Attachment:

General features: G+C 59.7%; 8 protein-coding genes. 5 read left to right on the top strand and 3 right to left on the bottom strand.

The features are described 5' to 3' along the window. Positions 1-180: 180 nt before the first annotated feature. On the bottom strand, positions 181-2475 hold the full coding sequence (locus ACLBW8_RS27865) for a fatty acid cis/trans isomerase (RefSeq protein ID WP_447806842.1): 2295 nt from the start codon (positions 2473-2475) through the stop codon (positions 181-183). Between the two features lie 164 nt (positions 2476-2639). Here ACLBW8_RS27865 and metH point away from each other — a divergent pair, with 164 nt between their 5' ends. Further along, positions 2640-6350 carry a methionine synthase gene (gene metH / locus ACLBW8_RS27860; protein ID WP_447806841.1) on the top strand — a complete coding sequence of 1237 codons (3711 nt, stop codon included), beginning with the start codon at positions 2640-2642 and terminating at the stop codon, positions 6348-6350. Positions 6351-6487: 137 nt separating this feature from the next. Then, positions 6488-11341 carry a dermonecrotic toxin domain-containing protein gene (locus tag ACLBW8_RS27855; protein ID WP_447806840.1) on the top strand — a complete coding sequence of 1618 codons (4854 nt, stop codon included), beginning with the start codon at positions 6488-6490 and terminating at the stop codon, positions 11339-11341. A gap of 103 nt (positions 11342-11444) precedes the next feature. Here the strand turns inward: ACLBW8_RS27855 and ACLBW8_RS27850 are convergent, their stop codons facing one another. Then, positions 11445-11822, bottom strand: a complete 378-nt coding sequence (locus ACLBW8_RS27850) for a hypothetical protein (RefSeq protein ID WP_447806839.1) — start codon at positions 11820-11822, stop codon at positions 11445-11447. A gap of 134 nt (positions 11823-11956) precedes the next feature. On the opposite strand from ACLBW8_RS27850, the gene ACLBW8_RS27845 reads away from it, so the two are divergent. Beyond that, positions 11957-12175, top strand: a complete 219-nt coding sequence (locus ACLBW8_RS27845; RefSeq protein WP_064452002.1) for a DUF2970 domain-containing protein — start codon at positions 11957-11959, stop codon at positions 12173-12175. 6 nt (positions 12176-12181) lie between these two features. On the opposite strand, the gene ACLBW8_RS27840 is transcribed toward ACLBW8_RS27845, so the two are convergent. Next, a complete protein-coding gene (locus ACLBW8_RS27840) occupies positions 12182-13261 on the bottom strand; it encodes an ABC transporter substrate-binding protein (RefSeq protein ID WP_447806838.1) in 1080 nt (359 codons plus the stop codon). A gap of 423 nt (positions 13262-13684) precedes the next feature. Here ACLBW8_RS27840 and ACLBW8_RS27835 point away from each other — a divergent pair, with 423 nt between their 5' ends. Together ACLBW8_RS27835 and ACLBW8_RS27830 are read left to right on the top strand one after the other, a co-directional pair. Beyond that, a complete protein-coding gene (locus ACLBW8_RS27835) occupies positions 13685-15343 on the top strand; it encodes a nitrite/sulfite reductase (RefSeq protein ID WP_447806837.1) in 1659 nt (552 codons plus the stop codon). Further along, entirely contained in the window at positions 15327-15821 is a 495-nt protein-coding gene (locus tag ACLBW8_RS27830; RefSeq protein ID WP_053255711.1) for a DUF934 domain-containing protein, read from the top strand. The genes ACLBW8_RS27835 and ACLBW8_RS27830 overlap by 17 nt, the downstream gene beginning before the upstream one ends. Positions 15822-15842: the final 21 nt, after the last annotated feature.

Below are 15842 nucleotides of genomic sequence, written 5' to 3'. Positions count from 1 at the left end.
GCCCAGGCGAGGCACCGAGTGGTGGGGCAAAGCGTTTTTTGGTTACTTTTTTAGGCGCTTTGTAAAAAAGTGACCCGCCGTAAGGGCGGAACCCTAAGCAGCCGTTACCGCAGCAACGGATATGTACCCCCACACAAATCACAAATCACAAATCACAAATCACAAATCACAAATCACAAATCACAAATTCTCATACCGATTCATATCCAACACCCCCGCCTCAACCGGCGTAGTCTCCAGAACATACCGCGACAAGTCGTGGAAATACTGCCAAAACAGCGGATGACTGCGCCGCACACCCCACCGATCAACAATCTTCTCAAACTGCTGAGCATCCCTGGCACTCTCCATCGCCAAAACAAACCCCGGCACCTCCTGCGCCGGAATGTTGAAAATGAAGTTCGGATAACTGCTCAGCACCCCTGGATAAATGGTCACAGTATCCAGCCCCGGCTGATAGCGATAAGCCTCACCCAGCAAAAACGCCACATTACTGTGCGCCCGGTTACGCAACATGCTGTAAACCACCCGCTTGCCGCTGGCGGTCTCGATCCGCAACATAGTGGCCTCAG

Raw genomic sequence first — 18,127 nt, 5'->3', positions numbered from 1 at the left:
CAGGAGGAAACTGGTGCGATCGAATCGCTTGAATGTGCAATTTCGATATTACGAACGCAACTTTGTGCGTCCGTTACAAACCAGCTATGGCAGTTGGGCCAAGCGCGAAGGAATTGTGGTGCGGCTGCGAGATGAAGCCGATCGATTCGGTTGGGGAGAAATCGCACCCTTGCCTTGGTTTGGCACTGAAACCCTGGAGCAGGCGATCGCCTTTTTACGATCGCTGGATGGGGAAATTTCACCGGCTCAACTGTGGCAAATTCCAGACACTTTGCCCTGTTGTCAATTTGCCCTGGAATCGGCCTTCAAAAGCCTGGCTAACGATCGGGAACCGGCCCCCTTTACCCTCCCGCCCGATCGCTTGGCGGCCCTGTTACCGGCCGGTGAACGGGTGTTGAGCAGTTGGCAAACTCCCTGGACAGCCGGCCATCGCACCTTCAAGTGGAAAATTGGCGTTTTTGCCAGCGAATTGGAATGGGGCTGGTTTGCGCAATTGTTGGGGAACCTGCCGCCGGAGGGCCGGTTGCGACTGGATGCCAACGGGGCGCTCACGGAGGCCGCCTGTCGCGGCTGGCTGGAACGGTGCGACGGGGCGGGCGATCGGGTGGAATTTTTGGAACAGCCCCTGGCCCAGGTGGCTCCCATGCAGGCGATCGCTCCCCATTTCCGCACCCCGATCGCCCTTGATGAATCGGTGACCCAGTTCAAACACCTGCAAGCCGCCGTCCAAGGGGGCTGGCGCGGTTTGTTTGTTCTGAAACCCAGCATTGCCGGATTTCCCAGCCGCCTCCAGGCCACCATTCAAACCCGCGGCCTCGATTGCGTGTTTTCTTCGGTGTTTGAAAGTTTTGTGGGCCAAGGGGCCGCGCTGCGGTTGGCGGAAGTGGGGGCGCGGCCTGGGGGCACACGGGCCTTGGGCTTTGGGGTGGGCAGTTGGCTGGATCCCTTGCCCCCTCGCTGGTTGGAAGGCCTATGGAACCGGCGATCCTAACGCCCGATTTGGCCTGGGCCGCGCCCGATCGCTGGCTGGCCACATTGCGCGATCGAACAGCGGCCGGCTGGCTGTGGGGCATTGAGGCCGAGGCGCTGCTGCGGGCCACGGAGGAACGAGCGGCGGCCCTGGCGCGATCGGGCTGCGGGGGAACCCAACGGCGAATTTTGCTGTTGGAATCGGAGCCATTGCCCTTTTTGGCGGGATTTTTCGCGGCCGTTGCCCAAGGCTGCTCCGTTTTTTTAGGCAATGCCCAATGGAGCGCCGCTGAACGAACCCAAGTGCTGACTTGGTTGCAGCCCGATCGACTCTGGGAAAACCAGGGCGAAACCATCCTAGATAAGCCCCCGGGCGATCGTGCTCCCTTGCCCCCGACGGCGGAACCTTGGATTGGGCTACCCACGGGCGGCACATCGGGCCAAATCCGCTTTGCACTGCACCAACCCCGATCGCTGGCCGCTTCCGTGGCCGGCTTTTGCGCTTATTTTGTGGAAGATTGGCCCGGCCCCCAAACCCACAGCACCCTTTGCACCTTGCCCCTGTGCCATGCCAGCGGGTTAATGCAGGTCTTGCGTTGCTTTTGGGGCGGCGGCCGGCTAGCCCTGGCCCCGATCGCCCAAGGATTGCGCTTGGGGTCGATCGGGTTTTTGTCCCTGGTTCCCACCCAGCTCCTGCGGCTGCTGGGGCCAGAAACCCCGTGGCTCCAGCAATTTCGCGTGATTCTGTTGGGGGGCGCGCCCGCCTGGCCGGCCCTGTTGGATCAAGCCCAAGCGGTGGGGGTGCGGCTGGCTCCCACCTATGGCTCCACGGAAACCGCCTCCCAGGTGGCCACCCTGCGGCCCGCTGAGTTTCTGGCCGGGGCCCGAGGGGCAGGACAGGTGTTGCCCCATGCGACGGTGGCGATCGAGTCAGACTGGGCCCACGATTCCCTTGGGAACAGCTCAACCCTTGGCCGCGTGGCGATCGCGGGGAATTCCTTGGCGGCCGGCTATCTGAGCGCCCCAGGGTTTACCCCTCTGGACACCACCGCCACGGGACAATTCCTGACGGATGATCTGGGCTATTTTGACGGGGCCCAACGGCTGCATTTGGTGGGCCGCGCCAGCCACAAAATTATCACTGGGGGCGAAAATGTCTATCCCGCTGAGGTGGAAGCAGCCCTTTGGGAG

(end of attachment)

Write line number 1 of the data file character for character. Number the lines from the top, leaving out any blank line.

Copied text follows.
General features: G+C 59.7%; 8 protein-coding genes. 5 read left to right on the top strand and 3 right to left on the bottom strand.